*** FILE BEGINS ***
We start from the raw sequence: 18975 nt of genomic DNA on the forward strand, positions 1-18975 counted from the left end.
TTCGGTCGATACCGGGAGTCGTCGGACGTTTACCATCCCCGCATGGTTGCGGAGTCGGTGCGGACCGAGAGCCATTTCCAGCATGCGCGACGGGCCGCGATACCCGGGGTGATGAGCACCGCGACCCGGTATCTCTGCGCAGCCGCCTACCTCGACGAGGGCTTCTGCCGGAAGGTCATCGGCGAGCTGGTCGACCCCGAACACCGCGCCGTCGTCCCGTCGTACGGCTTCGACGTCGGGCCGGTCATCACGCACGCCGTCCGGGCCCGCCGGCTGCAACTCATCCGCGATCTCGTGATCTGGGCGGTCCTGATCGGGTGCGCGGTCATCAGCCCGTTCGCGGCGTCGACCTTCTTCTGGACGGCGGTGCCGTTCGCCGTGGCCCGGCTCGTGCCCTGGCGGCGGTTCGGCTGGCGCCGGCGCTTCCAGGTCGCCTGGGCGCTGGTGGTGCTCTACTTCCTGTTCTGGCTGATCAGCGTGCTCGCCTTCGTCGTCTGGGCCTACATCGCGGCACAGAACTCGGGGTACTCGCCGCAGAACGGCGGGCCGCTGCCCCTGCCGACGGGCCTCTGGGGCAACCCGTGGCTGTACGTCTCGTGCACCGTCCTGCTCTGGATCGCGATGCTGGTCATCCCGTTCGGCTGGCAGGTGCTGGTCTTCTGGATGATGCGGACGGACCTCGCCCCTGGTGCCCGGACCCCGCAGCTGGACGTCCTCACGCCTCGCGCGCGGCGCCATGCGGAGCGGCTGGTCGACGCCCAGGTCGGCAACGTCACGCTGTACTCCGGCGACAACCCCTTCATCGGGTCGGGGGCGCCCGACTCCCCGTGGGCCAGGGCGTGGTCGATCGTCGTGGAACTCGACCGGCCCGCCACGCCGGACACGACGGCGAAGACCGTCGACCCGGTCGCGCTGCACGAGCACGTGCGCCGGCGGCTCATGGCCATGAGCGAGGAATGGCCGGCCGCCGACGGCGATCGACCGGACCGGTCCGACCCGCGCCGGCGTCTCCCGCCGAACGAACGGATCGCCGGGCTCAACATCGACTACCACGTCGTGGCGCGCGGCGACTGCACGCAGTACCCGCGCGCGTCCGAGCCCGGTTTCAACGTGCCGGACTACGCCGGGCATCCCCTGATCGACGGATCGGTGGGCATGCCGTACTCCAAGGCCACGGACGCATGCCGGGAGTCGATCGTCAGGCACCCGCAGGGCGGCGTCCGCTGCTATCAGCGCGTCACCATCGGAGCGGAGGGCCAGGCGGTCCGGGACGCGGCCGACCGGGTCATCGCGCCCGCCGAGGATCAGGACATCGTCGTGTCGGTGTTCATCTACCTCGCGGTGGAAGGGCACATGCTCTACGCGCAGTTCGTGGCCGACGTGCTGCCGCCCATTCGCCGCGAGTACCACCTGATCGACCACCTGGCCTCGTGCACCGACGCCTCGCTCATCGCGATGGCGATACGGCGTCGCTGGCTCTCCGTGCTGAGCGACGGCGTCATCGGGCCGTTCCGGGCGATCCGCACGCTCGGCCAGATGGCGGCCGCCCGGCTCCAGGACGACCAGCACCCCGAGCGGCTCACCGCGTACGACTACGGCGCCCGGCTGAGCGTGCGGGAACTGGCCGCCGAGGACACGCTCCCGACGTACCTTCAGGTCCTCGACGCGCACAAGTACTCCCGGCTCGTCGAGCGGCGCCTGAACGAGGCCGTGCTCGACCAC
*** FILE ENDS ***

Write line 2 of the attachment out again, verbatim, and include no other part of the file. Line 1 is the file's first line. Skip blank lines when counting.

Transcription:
TTCGGTCGATACCGGGAGTCGTCGGACGTTTACCATCCCCGCATGGTTGCGGAGTCGGTGCGGACCGAGAGCCATTTCCAGCATGCGCGACGGGCCGCGATACCCGGGGTGATGAGCACCGCGACCCGGTATCTCTGCGCAGCCGCCTACCTCGACGAGGGCTTCTGCCGGAAGGTCATCGGCGAGCTGGTCGACCCCGAACACCGCGCCGTCGTCCCGTCGTACGGCTTCGACGTCGGGCCGGTCATCACGCACGCCGTCCGGGCCCGCCGGCTGCAACTCATCCGCGATCTCGTGATCTGGGCGGTCCTGATCGGGTGCGCGGTCATCAGCCCGTTCGCGGCGTCGACCTTCTTCTGGACGGCGGTGCCGTTCGCCGTGGCCCGGCTCGTGCCCTGGCGGCGGTTCGGCTGGCGCCGGCGCTTCCAGGTCGCCTGGGCGCTGGTGGTGCTCTACTTCCTGTTCTGGCTGATCAGCGTGCTCGCCTTCGTCGTCTGGGCCTACATCGCGGCACAGAACTCGGGGTACTCGCCGCAGAACGGCGGGCCGCTGCCCCTGCCGACGGGCCTCTGGGGCAACCCGTGGCTGTACGTCTCGTGCACCGTCCTGCTCTGGATCGCGATGCTGGTCATCCCGTTCGGCTGGCAGGTGCTGGTCTTCTGGATGATGCGGACGGACCTCGCCCCTGGTGCCCGGACCCCGCAGCTGGACGTCCTCACGCCTCGCGCGCGGCGCCATGCGGAGCGGCTGGTCGACGCCCAGGTCGGCAACGTCACGCTGTACTCCGGCGACAACCCCTTCATCGGGTCGGGGGCGCCCGACTCCCCGTGGGCCAGGGCGTGGTCGATCGTCGTGGAACTCGACCGGCCCGCCACGCCGGACACGACGGCGAAGACCGTCGACCCGGTCGCGCTGCACGAGCACGTGCGCCGGCGGCTCATGGCCATGAGCGAGGAATGGCCGGCCGCCGACGGCGATCGACCGGACCGGTCCGACCCGCGCCGGCGTCTCCCGCCGAACGAACGGATCGCCGGGCTCAACATCGACTACCACGTCGTGGCGCGCGGCGACTGCACGCAGTACCCGCGCGCGTCCGAGCCCGGTTTCAACGTGCCGGACTACGCCGGGCATCCCCTGATCGACGGATCGGTGGGCATGCCGTACTCCAAGGCCACGGACGCATGCCGGGAGTCGATCGTCAGGCACCCGCAGGGCGGCGTCCGCTGCTATCAGCGCGTCACCATCGGAGCGGAGGGCCAGGCGGTCCGGGACGCGGCCGACCGGGTCATCGCGCCCGCCGAGGATCAGGACATCGTCGTGTCGGTGTTCATCTACCTCGCGGTGGAAGGGCACATGCTCTACGCGCAGTTCGTGGCCGACGTGCTGCCGCCCATTCGCCGCGAGTACCACCTGATCGACCACCTGGCCTCGTGCACCGACGCCTCGCTCATCGCGATGGCGATACGGCGTCGCTGGCTCTCCGTGCTGAGCGACGGCGTCATCGGGCCGTTCCGGGCGATCCGCACGCTCGGCCAGATGGCGGCCGCCCGGCTCCAGGACGACCAGCACCCCGAGCGGCTCACCGCGTACGACTACGGCGCCCGGCTGAGCGTGCGGGAACTGGCCGCCGAGGACACGCTCCCGACGTACCTTCAGGTCCTCGACGCGCACAAGTACTCCCGGCTCGTCGAGCGGCGCCTGAACGAGGCCGTGCTCGACCAC